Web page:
How One Co-op Conducts Board Elections

Democracy is difficult to practice, especially when incumbents mange the process.

No one likes to give up positions or power, even if one is a volunteer.  This is true for local and national elections and in credit unions.

The press has reported on the attempt by four members of Virginia Credit Union to be considered for nomination to stand for election to the board.  Their efforts were ignored, and they were denied the chance to raise the issue at the March Annual meeting.

“The four people seeking to run for a board seat—Frank Moseley, Richard Walker, Tori Jones and Kati Hornung—have called the election a “sham” and alleged the process protected incumbent board members or their hand-picked candidates. The group said in earlier remarks that the CU’s chairman selects members of the Governance Committee that selected members to run for board seats, including the same CU chairman.”

An early account of their efforts can be found in this post,  The Fix is In.

A Shining Example of Democracy in a Coop

Shared Capital Cooperative is a lending and investment fund for co-ops of all types and sizes. They are cooperatively owned and managed by the co-ops that borrow from and invest in the firm. Borrowers and investors experience genuine cooperative finance—generating grassroots community wealth while building social, environmental, economic and racial justice.

The Coop’s vision is “building economic democracy.”

Founded in 1978, it is a Certified Development Financial Institution (CDFI) located in St. Paul, MN.   Its staff of 10 manages approximately $14 million in loans.  The board has eleven members elected from coops across the country.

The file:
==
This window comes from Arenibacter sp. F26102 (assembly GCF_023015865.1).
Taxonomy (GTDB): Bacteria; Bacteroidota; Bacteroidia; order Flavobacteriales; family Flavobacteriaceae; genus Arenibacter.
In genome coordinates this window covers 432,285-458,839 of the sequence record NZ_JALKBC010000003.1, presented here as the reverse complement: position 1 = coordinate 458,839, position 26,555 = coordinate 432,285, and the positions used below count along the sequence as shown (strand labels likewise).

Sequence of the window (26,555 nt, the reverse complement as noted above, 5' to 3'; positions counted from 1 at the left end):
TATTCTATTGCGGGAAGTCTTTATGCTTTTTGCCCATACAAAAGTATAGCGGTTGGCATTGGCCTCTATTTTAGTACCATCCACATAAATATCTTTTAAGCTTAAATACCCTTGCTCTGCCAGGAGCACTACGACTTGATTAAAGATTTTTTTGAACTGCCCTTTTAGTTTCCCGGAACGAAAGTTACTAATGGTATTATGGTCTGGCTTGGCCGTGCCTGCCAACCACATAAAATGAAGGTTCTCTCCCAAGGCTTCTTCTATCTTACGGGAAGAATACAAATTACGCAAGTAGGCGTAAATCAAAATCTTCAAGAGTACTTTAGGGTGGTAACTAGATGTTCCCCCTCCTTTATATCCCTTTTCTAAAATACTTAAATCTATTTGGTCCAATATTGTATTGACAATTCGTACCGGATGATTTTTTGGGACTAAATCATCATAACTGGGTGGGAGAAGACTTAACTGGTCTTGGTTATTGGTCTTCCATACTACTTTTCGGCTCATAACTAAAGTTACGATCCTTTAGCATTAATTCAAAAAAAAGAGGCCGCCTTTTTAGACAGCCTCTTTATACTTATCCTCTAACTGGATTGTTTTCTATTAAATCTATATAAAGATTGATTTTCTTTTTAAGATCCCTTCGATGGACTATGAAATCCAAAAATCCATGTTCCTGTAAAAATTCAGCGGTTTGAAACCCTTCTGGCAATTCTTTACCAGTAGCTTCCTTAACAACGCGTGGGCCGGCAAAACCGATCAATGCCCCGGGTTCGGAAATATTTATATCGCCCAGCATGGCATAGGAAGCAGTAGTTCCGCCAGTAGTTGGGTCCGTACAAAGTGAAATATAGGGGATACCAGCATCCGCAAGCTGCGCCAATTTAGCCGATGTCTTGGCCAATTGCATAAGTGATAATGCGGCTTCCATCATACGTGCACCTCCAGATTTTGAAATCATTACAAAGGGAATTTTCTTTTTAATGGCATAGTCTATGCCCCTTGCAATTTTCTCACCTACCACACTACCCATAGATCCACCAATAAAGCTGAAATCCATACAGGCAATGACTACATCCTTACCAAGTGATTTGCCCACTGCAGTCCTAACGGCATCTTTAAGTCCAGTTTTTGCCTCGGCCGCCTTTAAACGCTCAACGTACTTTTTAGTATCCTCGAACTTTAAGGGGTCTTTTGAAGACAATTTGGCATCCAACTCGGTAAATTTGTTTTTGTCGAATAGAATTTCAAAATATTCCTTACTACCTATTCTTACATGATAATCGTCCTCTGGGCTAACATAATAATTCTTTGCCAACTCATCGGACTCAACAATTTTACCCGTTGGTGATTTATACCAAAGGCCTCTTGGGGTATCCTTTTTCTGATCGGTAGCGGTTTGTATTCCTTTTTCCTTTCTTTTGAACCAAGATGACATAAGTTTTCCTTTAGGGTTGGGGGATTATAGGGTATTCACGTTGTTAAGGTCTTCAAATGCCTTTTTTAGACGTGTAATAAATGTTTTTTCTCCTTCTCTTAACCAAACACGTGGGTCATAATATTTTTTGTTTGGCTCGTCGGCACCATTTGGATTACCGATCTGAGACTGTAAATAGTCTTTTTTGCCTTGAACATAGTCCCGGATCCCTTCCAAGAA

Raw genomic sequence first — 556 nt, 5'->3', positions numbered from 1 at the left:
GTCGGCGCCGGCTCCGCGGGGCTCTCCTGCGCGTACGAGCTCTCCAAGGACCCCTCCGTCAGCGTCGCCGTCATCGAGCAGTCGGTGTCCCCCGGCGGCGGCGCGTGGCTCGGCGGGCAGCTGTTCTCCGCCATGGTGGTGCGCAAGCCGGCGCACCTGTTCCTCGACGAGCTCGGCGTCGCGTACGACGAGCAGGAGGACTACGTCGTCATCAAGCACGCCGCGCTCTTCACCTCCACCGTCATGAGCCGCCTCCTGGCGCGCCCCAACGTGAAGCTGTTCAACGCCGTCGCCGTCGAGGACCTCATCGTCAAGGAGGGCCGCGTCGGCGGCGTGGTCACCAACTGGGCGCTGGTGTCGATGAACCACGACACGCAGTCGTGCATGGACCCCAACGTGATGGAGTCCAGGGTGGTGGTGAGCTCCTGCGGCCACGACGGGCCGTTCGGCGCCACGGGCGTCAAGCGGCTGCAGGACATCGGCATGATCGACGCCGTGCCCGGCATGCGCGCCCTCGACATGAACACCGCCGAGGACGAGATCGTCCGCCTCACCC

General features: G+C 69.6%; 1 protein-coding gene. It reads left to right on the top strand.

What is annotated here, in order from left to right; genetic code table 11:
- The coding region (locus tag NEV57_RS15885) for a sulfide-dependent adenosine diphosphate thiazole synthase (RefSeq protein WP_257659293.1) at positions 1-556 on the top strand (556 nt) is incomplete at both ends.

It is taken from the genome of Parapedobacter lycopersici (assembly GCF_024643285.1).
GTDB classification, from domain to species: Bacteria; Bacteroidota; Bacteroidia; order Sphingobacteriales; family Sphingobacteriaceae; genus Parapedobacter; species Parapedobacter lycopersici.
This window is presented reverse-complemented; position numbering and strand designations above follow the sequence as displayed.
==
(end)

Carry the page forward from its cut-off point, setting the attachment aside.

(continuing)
The coop has both individual and 265 organizational members.  One board seat is voted by individuals and is not up this election.  There are six candidates for the three open board seats, each with a three-year term.

Board Election Ends Today

Voting is electronically from March 28 and ends today.   The link sent to me via email goes to an eleven-page listing of the candidates’ biographies.  The second link provides current board members’ backgrounds.   Here is an excerpt from the email:

Meet our candidates! For biographies and candidate statements of this year’s candidates please click here. For more information on our existing board, click here.

Cooperative members eligible to vote (not individual members like me) receive an email with their voting credentials. Annual meeting details are also given.

Shared Capital Cooperative’s Annual General Member Meeting and Cooperative Forum. It will be held virtually on Thursday, May 12th, from 12:00 pm to 1:30 pm CT.

The event will be free and open to the public. All are welcome! More details will be posted at www.sharedcapital.coop.

This relatively small, $16 million total assets organization, practices the democratic principles it committed to when formed.

Following Shared Cooperative’s Footsteps

This is an example of a board election/annual meeting that any credit union could emulate.   The process might prove enlivening and a confidence builder with members.  Especially as some credit unions struggle to involve members in this required annual democratic voting ritual.

This approach might result in more than a pro forma election; it could enhance member engagement and belief in the credit union!

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